The dismissals, first reported by the Atlanta Journal-Constitution, prevent the four defendants from suing Long again for the same alleged offense. Reaction to the settlements by current and former members of New Birth Missionary Baptist Church was mixed though most were relieved the case had been resolved.
Long, pastor of the Lithonia megachurch, which has an international following, ha denied the men's allegations through a spokesman shortly after they first became public in September and told his congregation he planned to "vigorously" fight them.
The accusations made against Long by Anthony Flagg, Spencer LeGrande, Jamal Parris and Maurice Robinson alleged that the bishop used his influence, trips, gifts and jobs to coerce them into sexual relations. In one lawsuit, LeGrande said when he was 15 he and his mother were among the early members of New Birth Missionary Baptist Church in Charlotte. When he was 16, he said, he went to Kenya with Long. Then when he was 17, they went on another trip to Kenya, and it was then that they had intimate relations, one of the suits alleged.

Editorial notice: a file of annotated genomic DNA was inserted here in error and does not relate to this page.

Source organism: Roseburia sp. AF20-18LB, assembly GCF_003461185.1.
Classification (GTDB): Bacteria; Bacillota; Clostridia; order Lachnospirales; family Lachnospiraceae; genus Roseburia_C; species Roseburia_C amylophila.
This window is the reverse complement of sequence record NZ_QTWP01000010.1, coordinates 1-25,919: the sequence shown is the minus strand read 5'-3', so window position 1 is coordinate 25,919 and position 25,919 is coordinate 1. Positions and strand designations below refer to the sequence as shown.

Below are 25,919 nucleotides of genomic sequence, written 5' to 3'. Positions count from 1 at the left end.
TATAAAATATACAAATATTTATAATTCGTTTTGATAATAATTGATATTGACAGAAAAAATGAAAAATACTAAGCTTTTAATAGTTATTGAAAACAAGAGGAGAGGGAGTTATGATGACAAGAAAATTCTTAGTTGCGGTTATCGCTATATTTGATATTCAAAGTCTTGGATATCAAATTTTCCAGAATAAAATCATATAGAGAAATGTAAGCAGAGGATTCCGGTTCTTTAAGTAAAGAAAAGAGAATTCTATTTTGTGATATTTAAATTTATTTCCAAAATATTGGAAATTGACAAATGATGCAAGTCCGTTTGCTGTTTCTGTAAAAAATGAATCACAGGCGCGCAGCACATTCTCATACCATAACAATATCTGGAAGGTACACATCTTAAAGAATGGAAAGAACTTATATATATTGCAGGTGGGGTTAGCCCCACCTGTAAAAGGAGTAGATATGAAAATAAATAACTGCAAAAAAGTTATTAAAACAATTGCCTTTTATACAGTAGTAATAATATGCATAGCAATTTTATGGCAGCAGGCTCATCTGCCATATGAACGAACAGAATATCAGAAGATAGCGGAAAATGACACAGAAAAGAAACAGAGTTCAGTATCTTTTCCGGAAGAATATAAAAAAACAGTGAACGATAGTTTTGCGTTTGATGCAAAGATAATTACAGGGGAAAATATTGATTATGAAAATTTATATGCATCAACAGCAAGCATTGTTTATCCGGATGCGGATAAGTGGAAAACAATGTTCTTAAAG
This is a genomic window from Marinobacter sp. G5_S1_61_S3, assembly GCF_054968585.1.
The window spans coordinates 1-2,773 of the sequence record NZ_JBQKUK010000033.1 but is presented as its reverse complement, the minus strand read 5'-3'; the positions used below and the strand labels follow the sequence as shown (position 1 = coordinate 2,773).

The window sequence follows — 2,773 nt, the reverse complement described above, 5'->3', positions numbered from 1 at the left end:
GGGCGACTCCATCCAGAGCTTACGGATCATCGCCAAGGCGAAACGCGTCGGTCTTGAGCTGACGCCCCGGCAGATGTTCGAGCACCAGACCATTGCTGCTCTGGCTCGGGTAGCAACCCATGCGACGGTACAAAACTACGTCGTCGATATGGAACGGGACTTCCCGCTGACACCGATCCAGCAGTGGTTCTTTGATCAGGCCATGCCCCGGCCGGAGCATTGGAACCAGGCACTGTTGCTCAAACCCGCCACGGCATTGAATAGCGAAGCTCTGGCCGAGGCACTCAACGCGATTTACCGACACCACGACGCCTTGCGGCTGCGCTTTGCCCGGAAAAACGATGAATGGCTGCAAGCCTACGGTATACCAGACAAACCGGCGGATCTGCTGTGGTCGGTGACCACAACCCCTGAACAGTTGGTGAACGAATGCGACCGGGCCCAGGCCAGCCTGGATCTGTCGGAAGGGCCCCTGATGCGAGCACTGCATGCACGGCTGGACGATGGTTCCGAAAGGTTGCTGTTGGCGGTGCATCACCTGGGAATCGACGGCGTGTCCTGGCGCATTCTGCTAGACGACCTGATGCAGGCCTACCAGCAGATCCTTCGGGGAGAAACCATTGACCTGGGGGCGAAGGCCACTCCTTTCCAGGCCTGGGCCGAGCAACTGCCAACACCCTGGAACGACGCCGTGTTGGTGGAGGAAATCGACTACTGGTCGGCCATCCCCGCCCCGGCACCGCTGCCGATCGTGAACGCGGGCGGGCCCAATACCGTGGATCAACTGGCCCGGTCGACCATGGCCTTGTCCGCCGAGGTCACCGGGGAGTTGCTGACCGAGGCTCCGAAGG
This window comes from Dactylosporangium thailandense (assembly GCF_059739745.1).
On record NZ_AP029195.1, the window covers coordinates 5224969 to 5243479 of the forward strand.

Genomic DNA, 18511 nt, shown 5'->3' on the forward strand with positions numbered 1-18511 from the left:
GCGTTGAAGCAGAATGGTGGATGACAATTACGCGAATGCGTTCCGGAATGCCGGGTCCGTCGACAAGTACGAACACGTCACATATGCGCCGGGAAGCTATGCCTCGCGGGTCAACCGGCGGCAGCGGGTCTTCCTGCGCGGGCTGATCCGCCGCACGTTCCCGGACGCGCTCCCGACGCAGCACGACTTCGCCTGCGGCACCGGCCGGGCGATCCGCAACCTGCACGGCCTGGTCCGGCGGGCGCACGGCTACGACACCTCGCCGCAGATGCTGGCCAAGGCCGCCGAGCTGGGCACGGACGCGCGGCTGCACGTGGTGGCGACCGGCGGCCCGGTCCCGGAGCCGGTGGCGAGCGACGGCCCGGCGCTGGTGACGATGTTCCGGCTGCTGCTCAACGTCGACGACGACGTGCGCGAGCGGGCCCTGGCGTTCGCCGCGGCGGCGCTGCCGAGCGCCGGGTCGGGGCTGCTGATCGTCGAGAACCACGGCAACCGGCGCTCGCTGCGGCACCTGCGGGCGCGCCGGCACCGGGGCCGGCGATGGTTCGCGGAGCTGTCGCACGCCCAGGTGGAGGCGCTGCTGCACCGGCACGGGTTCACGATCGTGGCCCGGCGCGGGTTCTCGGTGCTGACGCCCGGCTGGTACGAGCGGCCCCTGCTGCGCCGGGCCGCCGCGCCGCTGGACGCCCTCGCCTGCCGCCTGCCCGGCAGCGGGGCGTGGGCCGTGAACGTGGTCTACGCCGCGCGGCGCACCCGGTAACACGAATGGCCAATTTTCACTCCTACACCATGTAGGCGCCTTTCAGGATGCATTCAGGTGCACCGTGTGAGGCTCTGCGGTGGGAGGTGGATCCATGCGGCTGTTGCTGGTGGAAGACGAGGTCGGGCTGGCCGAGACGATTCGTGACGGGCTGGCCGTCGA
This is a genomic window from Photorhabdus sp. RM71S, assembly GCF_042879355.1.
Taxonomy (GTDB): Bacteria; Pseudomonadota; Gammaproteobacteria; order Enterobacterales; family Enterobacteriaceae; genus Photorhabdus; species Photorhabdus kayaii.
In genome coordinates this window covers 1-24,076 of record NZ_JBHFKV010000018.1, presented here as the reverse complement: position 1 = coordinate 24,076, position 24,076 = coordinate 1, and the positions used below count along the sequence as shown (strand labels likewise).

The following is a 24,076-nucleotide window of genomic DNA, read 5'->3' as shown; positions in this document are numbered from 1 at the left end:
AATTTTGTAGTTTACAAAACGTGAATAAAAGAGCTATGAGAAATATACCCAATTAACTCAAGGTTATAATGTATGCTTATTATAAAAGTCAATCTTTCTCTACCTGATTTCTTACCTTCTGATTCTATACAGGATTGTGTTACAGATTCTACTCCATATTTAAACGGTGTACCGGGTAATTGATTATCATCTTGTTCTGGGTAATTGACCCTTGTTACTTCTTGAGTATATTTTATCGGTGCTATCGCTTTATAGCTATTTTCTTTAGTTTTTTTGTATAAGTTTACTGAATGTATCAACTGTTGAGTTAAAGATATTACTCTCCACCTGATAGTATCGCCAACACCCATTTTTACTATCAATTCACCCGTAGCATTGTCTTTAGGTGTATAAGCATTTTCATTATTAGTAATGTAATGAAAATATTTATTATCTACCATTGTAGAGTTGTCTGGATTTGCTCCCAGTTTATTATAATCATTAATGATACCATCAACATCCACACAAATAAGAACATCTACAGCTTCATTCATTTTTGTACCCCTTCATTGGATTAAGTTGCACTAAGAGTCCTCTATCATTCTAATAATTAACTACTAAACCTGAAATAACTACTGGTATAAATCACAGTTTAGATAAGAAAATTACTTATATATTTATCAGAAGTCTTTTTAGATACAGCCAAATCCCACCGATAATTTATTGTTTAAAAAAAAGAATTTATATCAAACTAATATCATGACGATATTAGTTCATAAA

Rasheedah Oliver of DeKalb County, a member of New Birth for about a dozen years said the settlement means "we can move forward and continue to do what God would have us do." Oliver said it doesn't bother her that she may never know the terms of the settlement. "I'm still steadfast," she said. "I know what he's done in my life, and I know what he has done in the lives of others."
Kamelya Hinson, a Web content editor who lives in Decatur, said the settlement has not shaken her faith. "It doesn't make me think he's guilty or anything," she said. "I decided when this came out that I loved my pastor unconditionally. Even if he came out and grabbed the mic and said ‘I'm guilty,' it wouldn't change the way I feel about him. I wouldn't be angry like a lot of people are. You can't walk away after 15 years of being a member of a church."